The city of Tromsø is a remote city in the County of Troms in Norway, 1700 km north of Oslo. Situated on the small island of Tromsøya inside the Arctic Circle, Tromsø is a popular tourist destination.
Considered as the Gateway to the Arctic, visitors often come here to experience the unique environment and landscape of the polar region. While remote, getting to Tromsø is easier than it seems. Served by an international airport, visitors can either fly directly into Tromsø from other Scandinavian countries, or take a 3 hours connecting flight from Oslo.
For those that prefer to travel on land, long distance buses connect Tromsø to Narvik or Fauske, the nearest stations on the Scandinavian Rail network. Tromsø is also one of the major Ports in the northern most parts of Norway, and is served by a number of express ferries connecting Tromsø to other parts of Norway and Finland, as well as being a major port of call for the famous Hurtigruten cruises.
Being one of the few cities around the world that is within the Arctic Circle, Tromsø is one of the best bases to observe the northern lights during the winter months of October to March, when the days are short.
Occasionally, bright bursts of northern lights can be seen directly within the city. However, most travellers will opt for one of the many northern light excursions on offer, where an experienced driver will take you to the depths of the wilderness in the nearby Lyngenfjord region or Ersfjord for an uninterrupted viewing of this spectacular phenomenon.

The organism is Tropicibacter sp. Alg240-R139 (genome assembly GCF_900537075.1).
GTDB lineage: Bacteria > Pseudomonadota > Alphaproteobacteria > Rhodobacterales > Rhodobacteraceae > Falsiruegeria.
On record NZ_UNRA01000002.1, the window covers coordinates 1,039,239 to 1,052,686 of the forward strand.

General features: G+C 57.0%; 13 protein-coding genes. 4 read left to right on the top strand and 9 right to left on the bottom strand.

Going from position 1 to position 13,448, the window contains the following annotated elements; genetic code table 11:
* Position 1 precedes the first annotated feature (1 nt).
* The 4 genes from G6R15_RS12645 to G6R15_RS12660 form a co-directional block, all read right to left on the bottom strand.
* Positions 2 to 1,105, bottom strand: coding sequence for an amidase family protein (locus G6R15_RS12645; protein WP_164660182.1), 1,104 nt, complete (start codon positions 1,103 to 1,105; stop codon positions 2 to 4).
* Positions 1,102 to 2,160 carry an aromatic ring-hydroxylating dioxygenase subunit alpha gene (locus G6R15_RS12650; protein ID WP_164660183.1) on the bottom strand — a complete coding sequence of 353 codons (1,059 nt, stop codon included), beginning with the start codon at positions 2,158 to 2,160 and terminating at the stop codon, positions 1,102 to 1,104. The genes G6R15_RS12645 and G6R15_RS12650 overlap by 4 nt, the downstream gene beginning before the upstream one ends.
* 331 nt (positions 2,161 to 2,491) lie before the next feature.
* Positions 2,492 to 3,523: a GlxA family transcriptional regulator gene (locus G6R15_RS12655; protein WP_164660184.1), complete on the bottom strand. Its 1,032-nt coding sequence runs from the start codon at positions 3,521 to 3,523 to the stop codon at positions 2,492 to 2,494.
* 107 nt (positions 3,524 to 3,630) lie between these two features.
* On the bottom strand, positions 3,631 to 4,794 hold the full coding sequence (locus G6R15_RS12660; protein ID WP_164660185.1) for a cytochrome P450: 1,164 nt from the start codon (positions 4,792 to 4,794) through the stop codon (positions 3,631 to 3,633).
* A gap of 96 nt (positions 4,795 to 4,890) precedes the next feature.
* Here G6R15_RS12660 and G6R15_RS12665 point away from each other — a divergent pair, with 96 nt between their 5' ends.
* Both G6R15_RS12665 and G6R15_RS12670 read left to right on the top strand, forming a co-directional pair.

Another interesting thing about Tromsø is its proximity to Finnmark and Lapland, where the indigenous Sami people flourish in the extreme polar conditions. Various excursions to experience Sami cultural activities such as dog-sledding, reindeer-sledding and ice fishing are popular amongst travelers, providing insights into the way-of-life of people braving these extreme living conditions.
For those who are more adventurous, riding a snow mobile across the barren winter landscape can give a unique prospective of the vastness and emptiness of the region. Be warned though, while Tromsø is much warmer than other cities in the world of the same latitude due to the warming effect of the Gulf stream, inland regions can be as cold as -25°C so make sure you are ready for the cold.
Tromsø is not just about winter though. During summer, the midnight sun occurs from mid-May to end of July. During this time, locals and visitors alike flock to Tromsø to enjoy the 24 hours of warmth and sunshine. The slightly warmer weather during summer means that hiking tracks around the beautiful Lyngenfjord are opened, attracting many hikers and outdoor lovers to the region.
Summer fishing in other nearby lakes and fjords is also a popular activity. Another popular summer destination is the nearby Lyngen Alps which is dotted with glaciers. These glaciers are only open to the public during the summer months, and a number of tour operators offer glacier walks for people who are interested in seeing these giant rivers of ice. Summer is also when the Svalberg Islands – the islands between Norway and the Arctics – becomes accessible.